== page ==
Ephesus

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Ephesus  Symrna  Pergamum Thyatira Sardis Phildelphia Laodicea

Ephesus

According to tradition, the founder of Ephesus was Androklos, one of the sons of the legendary King Kodros. Like the other Ionian settlements, the city must have been colonized by the 10th century B. C, at the latest. On reaching this spot, the Ionians found that the mother goddess, Kybele, held sway as chief deity, as in almost every part of Anatolia. The original settlement is thought to have been established 1,200 m. west of the Artemision, at the port of Koressos. Towards the middle of the 6th century, it came under the sovereignty of Lydia then Persia. After the death of Alexander, Ephesus together with the whole of lonia, fell into the hands of Lysimachos, who had the foresight to re-establish the city on the northern slopes of Mt. Koressos and on the southern and western slopes of Mt. Pion.

Ephesus came under the joint rule of the Kingdom of Pergamon and the Romans until 133 BC and, like the other cities in Asia Minor, It was heavily taxed during the time of Julius Caesar; but in Augustus' reign there began a period lasting two hundred years, during which Ephesus passed through its most glorious and happy period. Ephesus was the most prosperous commercial center of that time and controlled the banking affairs of the whole of western Anatolia. The city of Ephesus was referred to as the metropolis of Asia, After a period famous in ancient history for strife and upheaval, lasting throughout the 3rd century AD and subsequently to the middle of the 4th century. Ephesus entered into a third golden age which continued until the Justinian era. With the rapid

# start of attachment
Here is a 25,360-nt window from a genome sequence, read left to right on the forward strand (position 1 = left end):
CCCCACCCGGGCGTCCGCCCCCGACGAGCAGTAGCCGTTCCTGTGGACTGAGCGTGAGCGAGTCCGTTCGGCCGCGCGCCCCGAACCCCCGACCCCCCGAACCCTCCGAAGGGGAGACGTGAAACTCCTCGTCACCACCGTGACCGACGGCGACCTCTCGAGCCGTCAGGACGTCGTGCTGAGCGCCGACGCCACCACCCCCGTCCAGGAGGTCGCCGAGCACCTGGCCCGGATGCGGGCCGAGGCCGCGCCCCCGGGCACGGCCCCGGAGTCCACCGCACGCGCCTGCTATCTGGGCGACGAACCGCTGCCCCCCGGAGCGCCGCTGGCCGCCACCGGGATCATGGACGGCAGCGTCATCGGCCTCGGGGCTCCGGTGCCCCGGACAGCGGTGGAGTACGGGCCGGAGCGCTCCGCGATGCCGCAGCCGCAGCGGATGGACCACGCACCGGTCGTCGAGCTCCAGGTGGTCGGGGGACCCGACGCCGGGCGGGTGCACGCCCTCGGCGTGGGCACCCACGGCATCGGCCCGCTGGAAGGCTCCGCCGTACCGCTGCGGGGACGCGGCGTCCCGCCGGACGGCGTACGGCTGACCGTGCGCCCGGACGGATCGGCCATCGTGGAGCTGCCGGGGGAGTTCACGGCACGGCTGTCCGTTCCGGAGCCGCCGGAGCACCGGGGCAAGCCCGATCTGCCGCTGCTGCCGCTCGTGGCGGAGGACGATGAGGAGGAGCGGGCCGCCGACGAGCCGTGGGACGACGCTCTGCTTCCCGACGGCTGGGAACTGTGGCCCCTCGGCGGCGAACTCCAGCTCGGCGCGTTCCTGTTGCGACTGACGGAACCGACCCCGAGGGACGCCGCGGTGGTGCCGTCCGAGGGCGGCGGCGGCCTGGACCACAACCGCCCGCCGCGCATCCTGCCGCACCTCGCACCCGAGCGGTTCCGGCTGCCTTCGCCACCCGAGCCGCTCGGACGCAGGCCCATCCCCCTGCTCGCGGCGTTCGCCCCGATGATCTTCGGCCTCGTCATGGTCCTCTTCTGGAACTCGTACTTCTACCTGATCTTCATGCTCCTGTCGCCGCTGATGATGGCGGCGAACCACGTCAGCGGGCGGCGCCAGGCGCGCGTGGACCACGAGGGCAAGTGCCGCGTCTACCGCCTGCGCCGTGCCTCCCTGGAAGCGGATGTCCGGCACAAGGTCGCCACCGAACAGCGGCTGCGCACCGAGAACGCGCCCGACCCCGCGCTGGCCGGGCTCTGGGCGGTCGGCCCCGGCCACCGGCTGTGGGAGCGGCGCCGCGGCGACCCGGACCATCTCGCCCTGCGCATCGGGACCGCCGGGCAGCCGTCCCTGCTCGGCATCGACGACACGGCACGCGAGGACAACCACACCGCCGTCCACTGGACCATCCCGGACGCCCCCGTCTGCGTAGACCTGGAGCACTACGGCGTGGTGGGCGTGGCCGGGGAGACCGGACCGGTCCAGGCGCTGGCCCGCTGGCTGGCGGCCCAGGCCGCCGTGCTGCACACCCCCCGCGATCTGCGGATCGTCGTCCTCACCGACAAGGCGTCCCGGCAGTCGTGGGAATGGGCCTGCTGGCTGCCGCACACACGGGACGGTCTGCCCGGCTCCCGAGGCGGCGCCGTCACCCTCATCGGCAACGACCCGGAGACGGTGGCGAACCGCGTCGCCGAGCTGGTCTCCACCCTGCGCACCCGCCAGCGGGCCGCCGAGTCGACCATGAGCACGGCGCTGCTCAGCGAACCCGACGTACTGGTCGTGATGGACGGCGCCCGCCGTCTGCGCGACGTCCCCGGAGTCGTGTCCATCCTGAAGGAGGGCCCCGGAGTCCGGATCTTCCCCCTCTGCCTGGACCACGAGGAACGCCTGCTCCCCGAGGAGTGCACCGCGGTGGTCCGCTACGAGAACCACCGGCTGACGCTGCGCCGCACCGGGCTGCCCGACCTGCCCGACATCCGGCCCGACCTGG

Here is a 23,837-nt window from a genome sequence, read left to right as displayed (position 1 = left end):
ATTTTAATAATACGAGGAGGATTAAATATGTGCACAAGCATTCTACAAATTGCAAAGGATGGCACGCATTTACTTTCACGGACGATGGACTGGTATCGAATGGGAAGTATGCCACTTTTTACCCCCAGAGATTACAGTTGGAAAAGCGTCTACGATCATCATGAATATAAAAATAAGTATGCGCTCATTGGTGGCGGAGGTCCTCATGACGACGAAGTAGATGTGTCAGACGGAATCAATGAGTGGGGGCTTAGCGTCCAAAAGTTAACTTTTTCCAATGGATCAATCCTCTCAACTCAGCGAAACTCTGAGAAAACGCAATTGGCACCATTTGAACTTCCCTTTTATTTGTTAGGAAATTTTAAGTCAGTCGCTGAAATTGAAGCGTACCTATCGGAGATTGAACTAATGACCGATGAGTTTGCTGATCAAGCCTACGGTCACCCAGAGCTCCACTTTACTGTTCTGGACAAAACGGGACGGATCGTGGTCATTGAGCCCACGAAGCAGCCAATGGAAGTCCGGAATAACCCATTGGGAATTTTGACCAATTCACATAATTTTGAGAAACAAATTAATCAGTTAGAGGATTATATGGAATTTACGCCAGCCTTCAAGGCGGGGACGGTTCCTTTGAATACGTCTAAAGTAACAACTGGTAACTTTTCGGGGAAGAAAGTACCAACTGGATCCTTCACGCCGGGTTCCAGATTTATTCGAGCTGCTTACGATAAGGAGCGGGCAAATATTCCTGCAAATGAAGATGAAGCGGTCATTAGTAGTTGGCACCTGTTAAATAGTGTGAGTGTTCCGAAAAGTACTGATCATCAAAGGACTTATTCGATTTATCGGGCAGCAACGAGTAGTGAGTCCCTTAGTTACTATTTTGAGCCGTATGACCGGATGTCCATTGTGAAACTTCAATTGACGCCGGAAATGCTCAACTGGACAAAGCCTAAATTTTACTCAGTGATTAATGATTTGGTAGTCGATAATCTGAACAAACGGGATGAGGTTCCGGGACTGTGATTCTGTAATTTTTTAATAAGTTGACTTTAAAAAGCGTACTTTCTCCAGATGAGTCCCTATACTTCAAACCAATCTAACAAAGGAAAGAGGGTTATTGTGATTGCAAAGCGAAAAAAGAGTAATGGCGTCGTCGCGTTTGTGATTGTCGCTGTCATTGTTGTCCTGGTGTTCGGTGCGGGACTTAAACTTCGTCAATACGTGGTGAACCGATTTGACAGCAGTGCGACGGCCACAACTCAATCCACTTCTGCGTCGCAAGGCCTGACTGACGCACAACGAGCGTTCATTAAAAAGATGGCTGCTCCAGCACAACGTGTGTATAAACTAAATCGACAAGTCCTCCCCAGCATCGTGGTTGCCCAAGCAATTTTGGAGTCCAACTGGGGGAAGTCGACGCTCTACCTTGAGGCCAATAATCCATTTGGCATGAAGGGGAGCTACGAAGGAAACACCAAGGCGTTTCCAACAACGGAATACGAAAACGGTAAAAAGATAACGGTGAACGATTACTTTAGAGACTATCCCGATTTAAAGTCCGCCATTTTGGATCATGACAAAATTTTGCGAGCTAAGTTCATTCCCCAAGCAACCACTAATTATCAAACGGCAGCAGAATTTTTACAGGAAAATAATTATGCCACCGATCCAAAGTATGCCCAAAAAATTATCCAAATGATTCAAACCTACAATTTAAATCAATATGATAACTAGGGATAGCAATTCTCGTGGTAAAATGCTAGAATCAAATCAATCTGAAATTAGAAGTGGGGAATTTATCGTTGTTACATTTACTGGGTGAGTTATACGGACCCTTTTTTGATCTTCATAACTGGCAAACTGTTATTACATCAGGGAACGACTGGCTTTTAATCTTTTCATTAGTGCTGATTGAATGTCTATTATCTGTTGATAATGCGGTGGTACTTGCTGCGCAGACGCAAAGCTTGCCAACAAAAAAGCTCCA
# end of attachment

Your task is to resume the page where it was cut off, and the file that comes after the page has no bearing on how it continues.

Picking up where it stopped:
expansion of Christianity in the area, many important and beautiful buildings came into being. Ephesus enjoyed a further period of prosperity in the Seljuk era, during the 14th century. In this time, the city occupied the area where the Ayasoluk Castle and the present day town of Seljuks now stand.

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Last modified: Kasım 26, 2006